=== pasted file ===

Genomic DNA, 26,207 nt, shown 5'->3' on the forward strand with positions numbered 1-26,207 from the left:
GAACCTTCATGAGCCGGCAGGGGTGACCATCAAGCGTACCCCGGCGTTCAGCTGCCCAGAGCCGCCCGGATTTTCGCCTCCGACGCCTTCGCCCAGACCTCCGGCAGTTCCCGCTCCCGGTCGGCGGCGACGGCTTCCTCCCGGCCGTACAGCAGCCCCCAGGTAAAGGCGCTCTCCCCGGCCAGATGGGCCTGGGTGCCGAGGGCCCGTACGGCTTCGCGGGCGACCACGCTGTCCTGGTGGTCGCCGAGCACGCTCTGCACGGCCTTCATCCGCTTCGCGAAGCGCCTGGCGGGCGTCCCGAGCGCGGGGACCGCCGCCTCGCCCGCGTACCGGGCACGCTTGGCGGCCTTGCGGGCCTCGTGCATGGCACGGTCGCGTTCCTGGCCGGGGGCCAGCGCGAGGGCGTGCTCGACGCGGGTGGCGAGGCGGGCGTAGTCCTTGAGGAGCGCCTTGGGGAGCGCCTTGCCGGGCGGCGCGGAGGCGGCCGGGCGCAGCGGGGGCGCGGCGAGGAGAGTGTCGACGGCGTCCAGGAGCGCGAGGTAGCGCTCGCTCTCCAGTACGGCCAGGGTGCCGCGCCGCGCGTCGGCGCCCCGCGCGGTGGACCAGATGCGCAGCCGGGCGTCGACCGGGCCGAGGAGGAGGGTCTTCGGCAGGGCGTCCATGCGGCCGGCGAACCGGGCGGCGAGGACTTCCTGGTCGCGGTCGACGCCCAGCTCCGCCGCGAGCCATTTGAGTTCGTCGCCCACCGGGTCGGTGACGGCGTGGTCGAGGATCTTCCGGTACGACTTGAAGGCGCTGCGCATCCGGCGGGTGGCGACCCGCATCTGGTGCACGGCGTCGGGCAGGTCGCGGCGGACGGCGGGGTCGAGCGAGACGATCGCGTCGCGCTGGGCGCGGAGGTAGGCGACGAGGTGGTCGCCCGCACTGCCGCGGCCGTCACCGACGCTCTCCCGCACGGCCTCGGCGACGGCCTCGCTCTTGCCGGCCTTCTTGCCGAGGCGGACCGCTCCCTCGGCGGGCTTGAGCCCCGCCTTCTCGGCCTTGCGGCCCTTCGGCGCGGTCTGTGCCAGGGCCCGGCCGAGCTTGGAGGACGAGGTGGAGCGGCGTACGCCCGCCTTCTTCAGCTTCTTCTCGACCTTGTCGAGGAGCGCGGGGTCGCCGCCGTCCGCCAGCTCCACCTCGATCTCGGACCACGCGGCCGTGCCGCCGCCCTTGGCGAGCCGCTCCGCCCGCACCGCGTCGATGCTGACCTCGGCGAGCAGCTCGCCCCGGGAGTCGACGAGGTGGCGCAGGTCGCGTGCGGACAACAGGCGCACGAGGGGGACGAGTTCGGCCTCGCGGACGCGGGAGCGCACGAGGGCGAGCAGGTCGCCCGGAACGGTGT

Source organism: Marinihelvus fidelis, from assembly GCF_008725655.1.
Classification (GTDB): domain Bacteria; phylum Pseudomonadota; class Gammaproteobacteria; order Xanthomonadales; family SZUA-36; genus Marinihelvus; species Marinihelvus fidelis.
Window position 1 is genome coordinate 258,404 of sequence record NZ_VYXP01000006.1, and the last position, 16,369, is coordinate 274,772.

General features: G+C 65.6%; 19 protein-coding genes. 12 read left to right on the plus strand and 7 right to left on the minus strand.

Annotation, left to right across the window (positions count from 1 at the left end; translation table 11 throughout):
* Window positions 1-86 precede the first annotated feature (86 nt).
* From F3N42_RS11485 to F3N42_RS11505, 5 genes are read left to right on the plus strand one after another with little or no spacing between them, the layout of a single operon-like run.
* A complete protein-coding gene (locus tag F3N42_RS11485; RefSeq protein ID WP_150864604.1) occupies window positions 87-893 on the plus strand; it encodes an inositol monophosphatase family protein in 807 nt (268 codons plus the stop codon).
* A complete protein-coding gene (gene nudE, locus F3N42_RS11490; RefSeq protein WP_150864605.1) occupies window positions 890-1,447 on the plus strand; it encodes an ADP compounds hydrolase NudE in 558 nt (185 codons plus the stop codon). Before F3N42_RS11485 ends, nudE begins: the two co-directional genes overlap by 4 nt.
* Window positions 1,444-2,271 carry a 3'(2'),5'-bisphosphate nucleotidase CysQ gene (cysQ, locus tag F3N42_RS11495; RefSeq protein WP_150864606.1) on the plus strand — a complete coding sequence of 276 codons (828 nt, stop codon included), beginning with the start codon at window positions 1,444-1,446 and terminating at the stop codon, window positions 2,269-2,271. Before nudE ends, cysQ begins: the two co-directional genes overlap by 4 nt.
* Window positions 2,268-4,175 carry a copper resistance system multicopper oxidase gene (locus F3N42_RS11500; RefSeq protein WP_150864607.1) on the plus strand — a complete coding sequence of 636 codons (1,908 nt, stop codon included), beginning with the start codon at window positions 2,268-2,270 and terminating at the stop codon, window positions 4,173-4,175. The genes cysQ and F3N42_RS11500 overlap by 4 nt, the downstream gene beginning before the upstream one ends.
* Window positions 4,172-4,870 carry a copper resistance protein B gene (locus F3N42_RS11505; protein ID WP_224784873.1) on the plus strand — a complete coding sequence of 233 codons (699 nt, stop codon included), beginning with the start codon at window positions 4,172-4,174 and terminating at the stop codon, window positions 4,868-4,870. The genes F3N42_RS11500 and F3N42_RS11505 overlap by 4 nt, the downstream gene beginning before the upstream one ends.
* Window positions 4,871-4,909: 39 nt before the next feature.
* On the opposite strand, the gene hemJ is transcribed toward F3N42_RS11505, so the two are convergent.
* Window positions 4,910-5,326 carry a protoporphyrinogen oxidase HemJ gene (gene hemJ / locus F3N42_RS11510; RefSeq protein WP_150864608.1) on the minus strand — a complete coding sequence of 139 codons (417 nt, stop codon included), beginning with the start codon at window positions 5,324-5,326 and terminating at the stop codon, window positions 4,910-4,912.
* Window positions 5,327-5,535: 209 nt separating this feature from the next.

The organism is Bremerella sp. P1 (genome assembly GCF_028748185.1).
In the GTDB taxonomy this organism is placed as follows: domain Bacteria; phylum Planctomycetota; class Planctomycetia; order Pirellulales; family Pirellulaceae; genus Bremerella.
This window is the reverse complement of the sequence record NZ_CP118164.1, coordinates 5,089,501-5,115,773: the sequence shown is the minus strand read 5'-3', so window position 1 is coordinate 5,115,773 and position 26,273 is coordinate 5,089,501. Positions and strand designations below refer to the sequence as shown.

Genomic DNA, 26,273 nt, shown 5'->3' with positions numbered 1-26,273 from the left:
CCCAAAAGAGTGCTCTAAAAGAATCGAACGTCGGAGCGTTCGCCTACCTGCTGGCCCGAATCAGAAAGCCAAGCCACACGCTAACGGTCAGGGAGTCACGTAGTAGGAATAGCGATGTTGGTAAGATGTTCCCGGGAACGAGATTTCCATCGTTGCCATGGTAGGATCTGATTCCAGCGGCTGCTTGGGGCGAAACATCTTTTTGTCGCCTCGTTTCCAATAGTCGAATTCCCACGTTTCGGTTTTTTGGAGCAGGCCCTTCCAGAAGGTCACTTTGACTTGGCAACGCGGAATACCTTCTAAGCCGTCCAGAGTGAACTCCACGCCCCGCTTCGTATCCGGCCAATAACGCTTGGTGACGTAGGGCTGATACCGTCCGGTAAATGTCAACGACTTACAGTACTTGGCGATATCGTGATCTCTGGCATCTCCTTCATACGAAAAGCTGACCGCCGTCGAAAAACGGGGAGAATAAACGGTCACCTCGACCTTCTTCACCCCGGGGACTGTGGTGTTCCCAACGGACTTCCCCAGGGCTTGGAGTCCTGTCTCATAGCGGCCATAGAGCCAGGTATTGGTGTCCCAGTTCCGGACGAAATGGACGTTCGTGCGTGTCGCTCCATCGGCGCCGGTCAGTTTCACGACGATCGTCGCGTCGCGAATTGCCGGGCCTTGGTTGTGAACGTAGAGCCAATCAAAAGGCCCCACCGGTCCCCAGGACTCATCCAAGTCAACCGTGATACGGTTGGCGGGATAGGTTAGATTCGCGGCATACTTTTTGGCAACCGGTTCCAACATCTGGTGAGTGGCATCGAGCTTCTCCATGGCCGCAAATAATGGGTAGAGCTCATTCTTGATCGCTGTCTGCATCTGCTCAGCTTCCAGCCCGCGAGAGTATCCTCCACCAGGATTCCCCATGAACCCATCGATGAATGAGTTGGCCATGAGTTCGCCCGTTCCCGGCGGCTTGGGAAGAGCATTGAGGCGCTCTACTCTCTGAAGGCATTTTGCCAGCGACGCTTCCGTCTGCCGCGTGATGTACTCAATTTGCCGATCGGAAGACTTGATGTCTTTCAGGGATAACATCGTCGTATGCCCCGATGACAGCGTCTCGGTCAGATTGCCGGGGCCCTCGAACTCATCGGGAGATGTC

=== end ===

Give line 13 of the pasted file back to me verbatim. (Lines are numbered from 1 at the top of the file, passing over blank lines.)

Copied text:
* Window positions 2,268-4,175 carry a copper resistance system multicopper oxidase gene (locus F3N42_RS11500; RefSeq protein WP_150864607.1) on the plus strand — a complete coding sequence of 636 codons (1,908 nt, stop codon included), beginning with the start codon at window positions 2,268-2,270 and terminating at the stop codon, window positions 4,173-4,175. The genes cysQ and F3N42_RS11500 overlap by 4 nt, the downstream gene beginning before the upstream one ends.